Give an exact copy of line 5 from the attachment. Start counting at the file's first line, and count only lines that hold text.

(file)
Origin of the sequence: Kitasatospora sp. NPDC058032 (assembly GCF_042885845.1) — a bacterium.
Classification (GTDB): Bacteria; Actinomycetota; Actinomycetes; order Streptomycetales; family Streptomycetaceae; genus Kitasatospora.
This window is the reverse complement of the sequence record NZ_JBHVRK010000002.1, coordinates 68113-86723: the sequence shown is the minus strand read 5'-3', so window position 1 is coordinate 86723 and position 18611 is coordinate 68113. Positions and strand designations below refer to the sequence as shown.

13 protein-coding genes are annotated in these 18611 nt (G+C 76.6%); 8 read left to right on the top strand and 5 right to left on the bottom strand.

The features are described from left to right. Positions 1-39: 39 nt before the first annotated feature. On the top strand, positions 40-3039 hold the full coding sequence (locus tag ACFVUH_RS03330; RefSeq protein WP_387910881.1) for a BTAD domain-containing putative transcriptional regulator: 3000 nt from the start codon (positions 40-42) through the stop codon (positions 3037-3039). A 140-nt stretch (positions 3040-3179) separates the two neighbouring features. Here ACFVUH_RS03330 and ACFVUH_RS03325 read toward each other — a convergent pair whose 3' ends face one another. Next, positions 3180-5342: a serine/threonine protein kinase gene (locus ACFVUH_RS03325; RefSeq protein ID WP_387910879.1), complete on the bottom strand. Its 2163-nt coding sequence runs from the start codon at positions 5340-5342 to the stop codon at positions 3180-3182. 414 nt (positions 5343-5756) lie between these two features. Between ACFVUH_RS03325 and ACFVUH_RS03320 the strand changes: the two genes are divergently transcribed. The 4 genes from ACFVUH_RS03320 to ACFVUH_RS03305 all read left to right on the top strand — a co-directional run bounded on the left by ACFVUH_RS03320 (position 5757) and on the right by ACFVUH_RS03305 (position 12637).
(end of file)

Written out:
The features are described from left to right. Positions 1-39: 39 nt before the first annotated feature. On the top strand, positions 40-3039 hold the full coding sequence (locus tag ACFVUH_RS03330; RefSeq protein WP_387910881.1) for a BTAD domain-containing putative transcriptional regulator: 3000 nt from the start codon (positions 40-42) through the stop codon (positions 3037-3039). A 140-nt stretch (positions 3040-3179) separates the two neighbouring features. Here ACFVUH_RS03330 and ACFVUH_RS03325 read toward each other — a convergent pair whose 3' ends face one another. Next, positions 3180-5342: a serine/threonine protein kinase gene (locus ACFVUH_RS03325; RefSeq protein ID WP_387910879.1), complete on the bottom strand. Its 2163-nt coding sequence runs from the start codon at positions 5340-5342 to the stop codon at positions 3180-3182. 414 nt (positions 5343-5756) lie between these two features. Between ACFVUH_RS03325 and ACFVUH_RS03320 the strand changes: the two genes are divergently transcribed. The 4 genes from ACFVUH_RS03320 to ACFVUH_RS03305 all read left to right on the top strand — a co-directional run bounded on the left by ACFVUH_RS03320 (position 5757) and on the right by ACFVUH_RS03305 (position 12637).